The Norfolk, Virginia Winter Crow Roost
Now, a few days after the interview and just before sunset on 12/21/19, my wife and I decided to visit the Norfolk, Virginia winter crow roost for the first time. The destination for our survey: a corner of the bustling pre-holiday Costco parking lot. After our visit, I wrote the following to my “Birding Virginia” Facebook friends: “There really IS a winter crow roost @ the I-64/I-264 interchange in Norfolk, Virginia. My wife and I went to see it for the first time tonight. We saw thousands of crows. It was a little like watching fall- migrating Broad-winged Hawks stream past Hawk Mountain or Mount Wachusett. Here’s one distant shot that doesn’t even begin to tell the story about the numbers or the spectacle.”
I like the photo above. For one reason, it, too, tells a story. But my favorite one of the evening is the one below, a photo of a small column of crows that flew almost directly over our heads. They, also, were heading to roost.
Taking Silhouette Photos
It’s funny how American and Fish Crow shots almost always turn out to be silhouettes. The same holds true for Turkey and Black Vulture shots. Dark birds against light backgrounds like sky and water always present a challenge. Of course, sometimes the whole idea was to create a silhouette of a backlit subject in the first place.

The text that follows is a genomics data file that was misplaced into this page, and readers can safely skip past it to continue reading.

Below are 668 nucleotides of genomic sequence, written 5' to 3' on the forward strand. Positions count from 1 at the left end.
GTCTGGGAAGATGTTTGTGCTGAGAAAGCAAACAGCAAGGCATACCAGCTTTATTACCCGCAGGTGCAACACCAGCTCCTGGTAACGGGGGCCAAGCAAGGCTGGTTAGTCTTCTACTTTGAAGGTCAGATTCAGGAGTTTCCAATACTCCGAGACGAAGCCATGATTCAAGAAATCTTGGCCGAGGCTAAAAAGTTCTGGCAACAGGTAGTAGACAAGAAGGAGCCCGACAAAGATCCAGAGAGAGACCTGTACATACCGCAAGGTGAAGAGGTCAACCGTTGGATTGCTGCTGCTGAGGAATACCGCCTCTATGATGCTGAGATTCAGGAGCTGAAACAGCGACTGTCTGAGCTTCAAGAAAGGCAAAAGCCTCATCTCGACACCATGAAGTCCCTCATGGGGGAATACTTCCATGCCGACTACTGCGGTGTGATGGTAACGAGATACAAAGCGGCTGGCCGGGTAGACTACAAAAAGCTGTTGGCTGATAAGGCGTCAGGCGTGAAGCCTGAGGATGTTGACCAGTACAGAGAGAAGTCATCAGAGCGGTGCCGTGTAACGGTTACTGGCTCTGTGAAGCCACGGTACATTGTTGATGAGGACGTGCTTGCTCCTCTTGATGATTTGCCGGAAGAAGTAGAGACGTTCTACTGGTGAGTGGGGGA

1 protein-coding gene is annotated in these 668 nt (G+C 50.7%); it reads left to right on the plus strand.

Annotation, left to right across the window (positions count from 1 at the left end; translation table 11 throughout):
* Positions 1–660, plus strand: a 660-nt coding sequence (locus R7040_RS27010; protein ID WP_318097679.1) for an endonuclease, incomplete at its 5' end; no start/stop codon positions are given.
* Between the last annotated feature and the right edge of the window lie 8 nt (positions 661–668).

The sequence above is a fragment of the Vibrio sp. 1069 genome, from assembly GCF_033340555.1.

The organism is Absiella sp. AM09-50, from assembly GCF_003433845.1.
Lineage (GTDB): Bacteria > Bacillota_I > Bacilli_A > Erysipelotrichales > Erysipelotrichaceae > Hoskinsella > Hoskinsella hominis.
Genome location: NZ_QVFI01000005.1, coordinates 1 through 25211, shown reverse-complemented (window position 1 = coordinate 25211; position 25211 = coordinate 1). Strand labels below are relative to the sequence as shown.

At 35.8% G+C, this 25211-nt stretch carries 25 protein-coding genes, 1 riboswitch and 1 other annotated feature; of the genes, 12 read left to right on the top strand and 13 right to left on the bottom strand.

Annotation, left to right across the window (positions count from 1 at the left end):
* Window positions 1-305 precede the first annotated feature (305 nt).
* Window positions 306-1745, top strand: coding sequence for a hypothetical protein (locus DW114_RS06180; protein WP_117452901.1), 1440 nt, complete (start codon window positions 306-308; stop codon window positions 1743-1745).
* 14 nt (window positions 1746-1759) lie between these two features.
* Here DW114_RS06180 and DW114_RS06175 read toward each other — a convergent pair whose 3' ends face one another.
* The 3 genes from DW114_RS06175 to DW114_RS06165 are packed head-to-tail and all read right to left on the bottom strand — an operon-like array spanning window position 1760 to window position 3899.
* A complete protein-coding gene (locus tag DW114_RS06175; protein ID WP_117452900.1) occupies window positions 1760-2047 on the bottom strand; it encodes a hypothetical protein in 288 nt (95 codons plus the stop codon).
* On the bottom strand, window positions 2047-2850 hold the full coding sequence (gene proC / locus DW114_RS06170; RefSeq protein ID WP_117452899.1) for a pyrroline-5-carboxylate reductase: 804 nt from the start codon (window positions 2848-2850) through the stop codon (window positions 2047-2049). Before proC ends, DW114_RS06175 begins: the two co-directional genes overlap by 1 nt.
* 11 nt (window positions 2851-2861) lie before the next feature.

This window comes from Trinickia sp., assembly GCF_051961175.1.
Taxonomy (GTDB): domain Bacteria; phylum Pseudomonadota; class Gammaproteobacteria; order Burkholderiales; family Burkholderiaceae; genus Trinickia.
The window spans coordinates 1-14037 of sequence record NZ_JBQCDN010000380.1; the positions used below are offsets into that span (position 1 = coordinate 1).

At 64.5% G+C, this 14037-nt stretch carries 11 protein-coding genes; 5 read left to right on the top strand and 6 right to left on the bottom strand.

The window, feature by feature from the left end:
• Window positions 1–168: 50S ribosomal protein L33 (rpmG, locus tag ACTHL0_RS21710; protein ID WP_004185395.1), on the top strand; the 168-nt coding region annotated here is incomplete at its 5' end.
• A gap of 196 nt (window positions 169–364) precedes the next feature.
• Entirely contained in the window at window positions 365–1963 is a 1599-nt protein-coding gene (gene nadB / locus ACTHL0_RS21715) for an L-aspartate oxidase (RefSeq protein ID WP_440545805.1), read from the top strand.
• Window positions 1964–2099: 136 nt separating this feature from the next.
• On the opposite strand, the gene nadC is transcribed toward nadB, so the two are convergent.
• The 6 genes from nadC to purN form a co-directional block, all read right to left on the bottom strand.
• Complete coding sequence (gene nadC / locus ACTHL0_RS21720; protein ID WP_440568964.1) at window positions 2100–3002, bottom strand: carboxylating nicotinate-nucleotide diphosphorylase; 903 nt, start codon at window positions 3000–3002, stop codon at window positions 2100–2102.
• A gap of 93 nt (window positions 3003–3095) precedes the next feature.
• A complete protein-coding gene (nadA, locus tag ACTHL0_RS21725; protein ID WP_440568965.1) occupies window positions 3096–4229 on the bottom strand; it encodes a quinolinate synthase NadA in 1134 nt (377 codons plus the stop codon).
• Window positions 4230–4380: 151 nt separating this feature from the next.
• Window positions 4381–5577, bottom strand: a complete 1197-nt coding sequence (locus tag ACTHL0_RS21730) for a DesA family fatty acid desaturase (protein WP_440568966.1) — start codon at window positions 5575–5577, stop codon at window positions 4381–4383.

I love taking silhouettes and the challenges that go with taking them. Come to think of it, photography in all its forms is about meeting and overcoming challenges. This is one of the reasons why so many people love the hobby. Can I get a witness?
Always be on the lookout for opportunities to take silhouettes, especially at times when the lighting isn’t ideal, or you can’t get into position, or there’s just no way to capture detail. As you search for those opportunities, consider that you’ll need to “train your eyes to see where your camera will see a silhouette.” That’s great advice from a Natural Photographer article about ways to improve landscape photography. If you’d like to delve further and learn more about silhouette photography, here’s a Digital Photography School article devoted to the subject.